On a perfectly cool summer evening, Provo Pride hosted a “Eat Cake Love” bake sale on Sunday, just shy of one week after the U.S. Supreme Court handed down its decision regarding the Colorado baker who sought religious protections from serving a same-sex couple.
The same-sex couple at the heart of the case, Charlie Craig and Dave Mullins, complained to the Colorado Civil Rights Commission in 2012 after they visited Jack Phillips’ Masterpiece Cakeshop in suburban Denver and the baker quickly told them he would not create a cake for their wedding celebration.
The justices’ decision turned on what the court described as anti-religious bias on the Colorado Civil Rights Commission when it ruled against Phillips. The justices voted 7-2 that the commission violated Phillips’ rights under the First Amendment.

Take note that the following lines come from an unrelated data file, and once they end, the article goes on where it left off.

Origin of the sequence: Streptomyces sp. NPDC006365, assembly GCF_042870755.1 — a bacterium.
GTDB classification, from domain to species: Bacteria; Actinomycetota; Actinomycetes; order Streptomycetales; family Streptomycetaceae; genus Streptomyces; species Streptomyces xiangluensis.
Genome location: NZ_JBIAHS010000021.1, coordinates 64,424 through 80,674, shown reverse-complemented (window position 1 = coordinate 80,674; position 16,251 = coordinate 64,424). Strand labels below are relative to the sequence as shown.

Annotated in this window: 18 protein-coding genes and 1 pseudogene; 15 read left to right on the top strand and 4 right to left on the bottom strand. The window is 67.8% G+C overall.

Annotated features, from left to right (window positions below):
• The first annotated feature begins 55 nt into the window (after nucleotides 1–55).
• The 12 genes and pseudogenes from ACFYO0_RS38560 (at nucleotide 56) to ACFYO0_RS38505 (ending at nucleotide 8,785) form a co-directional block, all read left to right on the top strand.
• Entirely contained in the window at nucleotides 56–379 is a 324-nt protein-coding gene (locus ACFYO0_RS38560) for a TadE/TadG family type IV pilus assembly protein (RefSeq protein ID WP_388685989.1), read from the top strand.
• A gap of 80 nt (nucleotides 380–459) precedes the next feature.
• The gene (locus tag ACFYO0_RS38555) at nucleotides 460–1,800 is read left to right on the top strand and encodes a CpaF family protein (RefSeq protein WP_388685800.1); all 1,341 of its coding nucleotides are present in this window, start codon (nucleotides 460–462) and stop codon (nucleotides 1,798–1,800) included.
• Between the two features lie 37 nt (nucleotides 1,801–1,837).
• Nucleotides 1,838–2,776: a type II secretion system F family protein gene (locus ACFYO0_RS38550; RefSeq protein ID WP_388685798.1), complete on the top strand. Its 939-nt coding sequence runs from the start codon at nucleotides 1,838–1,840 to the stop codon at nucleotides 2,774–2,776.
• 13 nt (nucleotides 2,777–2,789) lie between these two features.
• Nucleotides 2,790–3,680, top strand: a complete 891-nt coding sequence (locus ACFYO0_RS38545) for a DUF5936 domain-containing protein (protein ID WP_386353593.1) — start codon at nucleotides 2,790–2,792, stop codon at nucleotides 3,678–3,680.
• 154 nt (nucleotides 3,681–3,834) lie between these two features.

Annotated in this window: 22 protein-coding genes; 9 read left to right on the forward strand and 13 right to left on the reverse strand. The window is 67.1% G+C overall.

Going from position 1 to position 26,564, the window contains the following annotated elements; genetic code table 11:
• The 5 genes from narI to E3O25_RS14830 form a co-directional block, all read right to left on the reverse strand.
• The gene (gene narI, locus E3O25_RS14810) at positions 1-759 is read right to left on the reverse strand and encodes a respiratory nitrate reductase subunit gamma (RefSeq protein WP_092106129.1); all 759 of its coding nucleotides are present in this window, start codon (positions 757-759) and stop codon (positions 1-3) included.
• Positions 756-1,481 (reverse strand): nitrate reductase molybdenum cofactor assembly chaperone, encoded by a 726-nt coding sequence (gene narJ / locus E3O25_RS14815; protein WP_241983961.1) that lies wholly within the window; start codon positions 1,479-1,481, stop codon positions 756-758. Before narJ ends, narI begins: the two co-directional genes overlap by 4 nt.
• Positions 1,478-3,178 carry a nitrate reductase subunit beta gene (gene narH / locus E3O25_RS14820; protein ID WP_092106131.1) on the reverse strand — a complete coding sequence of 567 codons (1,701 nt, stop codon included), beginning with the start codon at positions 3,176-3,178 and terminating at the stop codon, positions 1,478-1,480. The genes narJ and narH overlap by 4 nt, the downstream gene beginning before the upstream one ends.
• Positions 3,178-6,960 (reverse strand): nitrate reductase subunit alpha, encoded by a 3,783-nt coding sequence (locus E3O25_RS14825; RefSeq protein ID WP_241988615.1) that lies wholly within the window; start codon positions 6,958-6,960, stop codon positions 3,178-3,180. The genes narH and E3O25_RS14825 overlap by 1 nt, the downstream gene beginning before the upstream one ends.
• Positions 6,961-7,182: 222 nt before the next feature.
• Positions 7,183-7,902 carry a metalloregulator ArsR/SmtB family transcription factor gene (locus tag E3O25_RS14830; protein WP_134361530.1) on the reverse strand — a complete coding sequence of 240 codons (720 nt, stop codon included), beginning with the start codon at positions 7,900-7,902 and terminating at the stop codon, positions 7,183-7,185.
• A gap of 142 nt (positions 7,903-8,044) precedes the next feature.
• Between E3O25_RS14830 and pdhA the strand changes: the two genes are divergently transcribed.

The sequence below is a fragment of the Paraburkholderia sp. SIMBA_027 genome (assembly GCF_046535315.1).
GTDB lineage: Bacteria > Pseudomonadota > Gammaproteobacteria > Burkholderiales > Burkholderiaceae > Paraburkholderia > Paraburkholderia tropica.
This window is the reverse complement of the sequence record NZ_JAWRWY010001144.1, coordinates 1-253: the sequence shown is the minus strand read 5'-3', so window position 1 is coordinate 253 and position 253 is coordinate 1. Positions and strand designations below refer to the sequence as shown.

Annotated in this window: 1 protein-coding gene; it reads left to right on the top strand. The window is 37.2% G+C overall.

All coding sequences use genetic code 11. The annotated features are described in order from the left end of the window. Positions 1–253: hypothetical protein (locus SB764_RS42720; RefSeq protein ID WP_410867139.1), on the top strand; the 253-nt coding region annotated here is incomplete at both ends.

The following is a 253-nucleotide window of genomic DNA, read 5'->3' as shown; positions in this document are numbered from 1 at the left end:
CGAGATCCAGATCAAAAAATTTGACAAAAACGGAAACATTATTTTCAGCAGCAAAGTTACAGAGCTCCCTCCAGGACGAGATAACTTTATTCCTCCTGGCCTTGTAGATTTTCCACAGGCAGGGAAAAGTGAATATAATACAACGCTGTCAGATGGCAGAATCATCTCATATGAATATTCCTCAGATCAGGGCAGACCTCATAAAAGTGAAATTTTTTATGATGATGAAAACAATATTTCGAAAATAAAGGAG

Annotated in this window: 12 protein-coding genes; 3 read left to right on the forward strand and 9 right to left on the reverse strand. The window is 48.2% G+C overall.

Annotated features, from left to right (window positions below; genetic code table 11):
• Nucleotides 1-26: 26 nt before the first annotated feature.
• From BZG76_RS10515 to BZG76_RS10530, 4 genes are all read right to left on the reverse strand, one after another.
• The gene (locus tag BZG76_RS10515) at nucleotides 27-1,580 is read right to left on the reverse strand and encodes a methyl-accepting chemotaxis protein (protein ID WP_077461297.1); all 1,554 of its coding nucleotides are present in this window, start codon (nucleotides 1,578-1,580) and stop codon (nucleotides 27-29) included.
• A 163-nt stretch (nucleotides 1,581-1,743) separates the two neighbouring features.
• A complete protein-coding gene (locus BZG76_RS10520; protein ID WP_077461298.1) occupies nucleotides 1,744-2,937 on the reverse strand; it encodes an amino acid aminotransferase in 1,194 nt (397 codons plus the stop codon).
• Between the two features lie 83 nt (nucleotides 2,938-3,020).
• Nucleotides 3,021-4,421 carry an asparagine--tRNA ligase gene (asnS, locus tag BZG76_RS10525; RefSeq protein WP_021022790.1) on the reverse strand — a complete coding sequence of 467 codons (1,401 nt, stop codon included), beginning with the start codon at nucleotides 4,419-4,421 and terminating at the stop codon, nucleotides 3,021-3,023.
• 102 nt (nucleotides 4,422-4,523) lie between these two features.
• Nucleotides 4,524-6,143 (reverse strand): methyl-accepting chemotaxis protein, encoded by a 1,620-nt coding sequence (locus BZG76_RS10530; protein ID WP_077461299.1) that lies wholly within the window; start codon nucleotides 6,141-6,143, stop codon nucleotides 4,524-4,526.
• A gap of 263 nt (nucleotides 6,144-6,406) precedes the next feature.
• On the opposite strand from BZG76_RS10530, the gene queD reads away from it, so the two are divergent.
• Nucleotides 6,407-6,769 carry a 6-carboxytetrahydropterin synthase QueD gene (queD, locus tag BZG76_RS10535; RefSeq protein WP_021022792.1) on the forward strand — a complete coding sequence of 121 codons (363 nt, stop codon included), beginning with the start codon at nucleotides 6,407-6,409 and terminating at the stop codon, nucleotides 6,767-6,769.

“The court reversed the Masterpiece Cakeshop decision based on concerns unique to the case but reaffirmed its longstanding rule that states can prevent the harms of discrimination in the marketplace, including against LGBT people.” said Louise Melling, the ACLU’s deputy legal director.
The Utah-based Church of Jesus Christ of Latter-day Saints voiced its support of the Supreme Court’s decision, saying that the nation’s laws can protect both religious liberty and the rights of LGBT citizens.
Dozens gathered in the Provo Even Stevens parking lot Sunday evening where three tents covered in pride flags doled out slices of cake, cupcakes and cookies available for $1 each as part of the bake sale supporting the local LGBTQ community.
Some of the money raised is expected to go toward Provo Pride’s portable pride center. The Provo Pride Council is a nonprofit organization based in Utah County working to provide resources to residents who identify as LGBTQ. Its annual Provo Pride Festival will be held Sept. 15.